Picket Fence Creamery: Bucking the milk trend
Jun 26, 2009
I feel good supporting a business that is an endangered species. I am making a statement that it is important for my family and me to invest in quality, local products, even though it may cost a dollar or so more at the checkout stand.
By Shoshana Hebshi
A few weeks ago I ventured out to the “country,” family in tow, to be appreciated by the Picket Fence Creamery, which was hosting a customer appreciation day. The farm, which is somewhere in the vicinity of Woodward, Iowa, seems to be nestled in a pocket of the state that attracts local specialty farms, such as Northern Prairie Chevre and Prairieland Herbs, both of which have a longstanding presence at the Des Moines Downtown Farmers’ Market on Saturday mornings.
Picket Fence is in a category all its own. Its milk tastes like…well, milk. How milk is supposed to taste. It’s a small, family-run operation with 80 heads of Jersey and Holstein cattle that are grass-fed and well cared for. You can taste that in the milk.
Farm owners Jill and Jeff Burkhart have worked the diary for 28 years, and started Picket Fence Creamery six years ago. They both come from a long line of Woodward-area farmers, and Jeff says their farming philosophy derives from how their grandparents farmed—without pesticides or hormones.
The Burkarts have chosen to forego organic certification, however, to keep their costs down. “We make a conscious effort to keep our prices as low as we can,” says Jeff. “Our customers can still afford our product. We’re holding our costs down as much as we can.”
Picket Fence’s modest prices—somewhere between conventional and organic products—also helps to maintain a loyal customer base. And this has helped the farm weather the economic downturn, which has not been as friendly to organic milk producers around the country.
We live in a tough economy, but, as a May 28 New York Times article points out, it is never a more important time to spend your money with intention. “As the trend toward organic food consumption slows after years of explosive growth, no sector is in direr shape than the $1.3 billion organic milk industry. Farmers nationwide have been told to cut milk production by as much as 20 percent, and many are talking of shutting down.”
I grew up visiting a local dairy in San Diego on occasion. I remember swooning over the cows and mesmerized by the bottling process. That dairy has since closed down as San Diego exploded into a megalopolis. Much of the area’s agriculture has been lost to expanded freeways, strip malls, tract housing and office parks. I see the same happening here in the Des Moines metro area, and it scares me.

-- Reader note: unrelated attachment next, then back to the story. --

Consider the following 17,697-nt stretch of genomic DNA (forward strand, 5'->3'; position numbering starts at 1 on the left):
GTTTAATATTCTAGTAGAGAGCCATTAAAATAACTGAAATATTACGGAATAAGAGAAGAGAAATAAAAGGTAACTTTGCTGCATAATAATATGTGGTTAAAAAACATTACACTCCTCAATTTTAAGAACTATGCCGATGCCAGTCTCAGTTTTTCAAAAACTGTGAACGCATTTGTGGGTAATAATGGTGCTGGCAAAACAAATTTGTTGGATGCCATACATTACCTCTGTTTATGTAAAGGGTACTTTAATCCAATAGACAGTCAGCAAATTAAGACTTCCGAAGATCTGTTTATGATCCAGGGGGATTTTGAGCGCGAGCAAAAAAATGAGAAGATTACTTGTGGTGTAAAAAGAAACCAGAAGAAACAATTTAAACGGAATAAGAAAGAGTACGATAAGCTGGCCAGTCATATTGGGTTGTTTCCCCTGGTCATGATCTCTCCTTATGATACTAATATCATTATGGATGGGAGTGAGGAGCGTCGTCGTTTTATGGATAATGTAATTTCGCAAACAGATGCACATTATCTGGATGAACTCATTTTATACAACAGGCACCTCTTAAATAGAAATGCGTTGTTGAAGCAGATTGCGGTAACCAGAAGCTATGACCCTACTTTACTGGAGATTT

Places like Picket Fence Creamery are unique in that they provide a superior product that is locally made and distributed. While the creamery’s products—including milk, ice cream, butter and meat—are difficult to come by unless you know a specific local store in Central Iowa that carries them. But it is well worth the investigation.
I was turned on to Picket Fence milk about a year ago by a friend in the graduate program in sustainable agriculture at Iowa State University. When she told me she and her roommate drank a glass a day of Picket Fence whole milk I was intrigued. I went to several Des Moines Hy-Vees and Dahl’s looking for the milk but couldn’t find any. Then I stopped in to an Ames Hy-Vee, spotted a half-gallon jug of 2% in the milk section and brought it home with great anticipation.
I tried a cup, and I couldn’t believe the taste. I’m not much of a milk drinker. I reserve it for my cereal and for coffee. But when I have Picket Fence on hand I drink it by the glass. You can actually taste the grassiness from their diet. And even for 2% milk it is incredibly creamy and thick.
Jeff Burkhart says because his cows are allowed to graze and eat what nature intended for them they are healthier and produce healthier milk. “It is their natural diet,” he says. “They were never designed to eat grain or be in confinement.”
He says that our society’s turn toward mass-produced food and commodity agriculture has given us less healthy food that manifests in more health problems and skyrocketing health care costs.
“If we eat healthier and more natural foods, then we don’t have these detrimental effects to our health,” he says.
I feel good supporting a business that is an endangered species. I am making a statement that it is important for my family and me to invest in quality, local products, even though it may cost a dollar or so more at the checkout stand. But I figure I save in reducing carbon emissions from mass-produced milk that is shipped all over the country, and putting back money into the local economy that can re-circulate and benefit us all.
I’m putting my money on Picket Fence.
Shoshana Hebshi is a freelance writer and editor living in Des Moines. She will graduate with a master’s degree in journalism from Iowa State University this summer. Read her blog at: http://shebshi.wordpress.com